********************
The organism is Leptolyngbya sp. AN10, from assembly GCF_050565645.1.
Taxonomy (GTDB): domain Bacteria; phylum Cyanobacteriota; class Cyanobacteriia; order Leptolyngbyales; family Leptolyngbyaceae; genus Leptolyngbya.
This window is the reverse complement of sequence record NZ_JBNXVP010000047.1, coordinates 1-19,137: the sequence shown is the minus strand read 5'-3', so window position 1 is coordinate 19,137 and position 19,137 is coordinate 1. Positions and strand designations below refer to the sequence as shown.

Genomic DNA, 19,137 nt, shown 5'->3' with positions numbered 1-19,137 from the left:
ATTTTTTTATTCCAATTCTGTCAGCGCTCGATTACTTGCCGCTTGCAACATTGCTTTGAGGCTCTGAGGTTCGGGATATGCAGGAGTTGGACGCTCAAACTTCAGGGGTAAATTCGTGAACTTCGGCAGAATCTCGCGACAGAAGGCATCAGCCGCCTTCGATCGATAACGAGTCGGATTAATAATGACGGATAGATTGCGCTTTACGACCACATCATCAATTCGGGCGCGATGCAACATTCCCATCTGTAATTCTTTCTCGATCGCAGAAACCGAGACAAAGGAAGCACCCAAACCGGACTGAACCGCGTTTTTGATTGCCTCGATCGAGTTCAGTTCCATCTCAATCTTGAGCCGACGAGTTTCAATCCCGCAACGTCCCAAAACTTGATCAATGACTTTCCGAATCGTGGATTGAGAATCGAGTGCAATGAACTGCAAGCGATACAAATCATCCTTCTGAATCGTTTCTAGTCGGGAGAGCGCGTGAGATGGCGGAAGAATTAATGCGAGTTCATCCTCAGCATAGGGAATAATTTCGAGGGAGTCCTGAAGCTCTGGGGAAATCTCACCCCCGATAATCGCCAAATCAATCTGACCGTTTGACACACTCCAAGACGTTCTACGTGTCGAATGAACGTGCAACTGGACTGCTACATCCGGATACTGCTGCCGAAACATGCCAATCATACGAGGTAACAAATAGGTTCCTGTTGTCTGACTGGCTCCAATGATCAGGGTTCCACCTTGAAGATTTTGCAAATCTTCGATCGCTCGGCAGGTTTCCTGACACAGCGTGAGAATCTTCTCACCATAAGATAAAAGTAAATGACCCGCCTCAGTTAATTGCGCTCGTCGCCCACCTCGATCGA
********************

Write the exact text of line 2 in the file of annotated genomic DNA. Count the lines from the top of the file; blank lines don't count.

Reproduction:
Taxonomy (GTDB): domain Bacteria; phylum Cyanobacteriota; class Cyanobacteriia; order Leptolyngbyales; family Leptolyngbyaceae; genus Leptolyngbya.